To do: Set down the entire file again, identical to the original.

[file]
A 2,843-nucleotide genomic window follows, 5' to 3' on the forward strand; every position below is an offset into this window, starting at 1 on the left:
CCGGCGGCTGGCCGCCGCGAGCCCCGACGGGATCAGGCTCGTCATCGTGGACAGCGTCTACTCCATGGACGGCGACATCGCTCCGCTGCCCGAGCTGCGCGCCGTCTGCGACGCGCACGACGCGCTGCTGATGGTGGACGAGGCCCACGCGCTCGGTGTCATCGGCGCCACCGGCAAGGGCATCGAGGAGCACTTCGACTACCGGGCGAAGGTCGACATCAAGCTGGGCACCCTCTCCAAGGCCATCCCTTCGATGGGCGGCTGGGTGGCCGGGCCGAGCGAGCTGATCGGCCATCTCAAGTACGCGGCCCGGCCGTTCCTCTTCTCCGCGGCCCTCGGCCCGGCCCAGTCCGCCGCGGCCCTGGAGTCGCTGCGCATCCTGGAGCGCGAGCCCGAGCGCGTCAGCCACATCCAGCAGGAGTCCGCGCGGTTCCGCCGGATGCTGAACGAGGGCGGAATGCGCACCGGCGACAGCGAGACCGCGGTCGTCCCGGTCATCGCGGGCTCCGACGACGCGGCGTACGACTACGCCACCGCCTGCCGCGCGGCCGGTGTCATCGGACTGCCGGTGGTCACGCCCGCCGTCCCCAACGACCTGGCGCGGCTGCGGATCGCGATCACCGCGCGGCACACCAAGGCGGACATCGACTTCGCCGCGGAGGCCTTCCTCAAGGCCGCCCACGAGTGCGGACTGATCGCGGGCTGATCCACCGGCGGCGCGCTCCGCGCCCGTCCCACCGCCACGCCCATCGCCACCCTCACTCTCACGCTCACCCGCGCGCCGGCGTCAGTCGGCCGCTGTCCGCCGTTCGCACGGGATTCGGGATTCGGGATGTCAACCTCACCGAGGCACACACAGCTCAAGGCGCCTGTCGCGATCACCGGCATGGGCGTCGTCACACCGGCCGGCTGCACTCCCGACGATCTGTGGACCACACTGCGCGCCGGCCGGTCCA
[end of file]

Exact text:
A 2,843-nucleotide genomic window follows, 5' to 3' on the forward strand; every position below is an offset into this window, starting at 1 on the left:
CCGGCGGCTGGCCGCCGCGAGCCCCGACGGGATCAGGCTCGTCATCGTGGACAGCGTCTACTCCATGGACGGCGACATCGCTCCGCTGCCCGAGCTGCGCGCCGTCTGCGACGCGCACGACGCGCTGCTGATGGTGGACGAGGCCCACGCGCTCGGTGTCATCGGCGCCACCGGCAAGGGCATCGAGGAGCACTTCGACTACCGGGCGAAGGTCGACATCAAGCTGGGCACCCTCTCCAAGGCCATCCCTTCGATGGGCGGCTGGGTGGCCGGGCCGAGCGAGCTGATCGGCCATCTCAAGTACGCGGCCCGGCCGTTCCTCTTCTCCGCGGCCCTCGGCCCGGCCCAGTCCGCCGCGGCCCTGGAGTCGCTGCGCATCCTGGAGCGCGAGCCCGAGCGCGTCAGCCACATCCAGCAGGAGTCCGCGCGGTTCCGCCGGATGCTGAACGAGGGCGGAATGCGCACCGGCGACAGCGAGACCGCGGTCGTCCCGGTCATCGCGGGCTCCGACGACGCGGCGTACGACTACGCCACCGCCTGCCGCGCGGCCGGTGTCATCGGACTGCCGGTGGTCACGCCCGCCGTCCCCAACGACCTGGCGCGGCTGCGGATCGCGATCACCGCGCGGCACACCAAGGCGGACATCGACTTCGCCGCGGAGGCCTTCCTCAAGGCCGCCCACGAGTGCGGACTGATCGCGGGCTGATCCACCGGCGGCGCGCTCCGCGCCCGTCCCACCGCCACGCCCATCGCCACCCTCACTCTCACGCTCACCCGCGCGCCGGCGTCAGTCGGCCGCTGTCCGCCGTTCGCACGGGATTCGGGATTCGGGATGTCAACCTCACCGAGGCACACACAGCTCAAGGCGCCTGTCGCGATCACCGGCATGGGCGTCGTCACACCGGCCGGCTGCACTCCCGACGATCTGTGGACCACACTGCGCGCCGGCCGGTCCA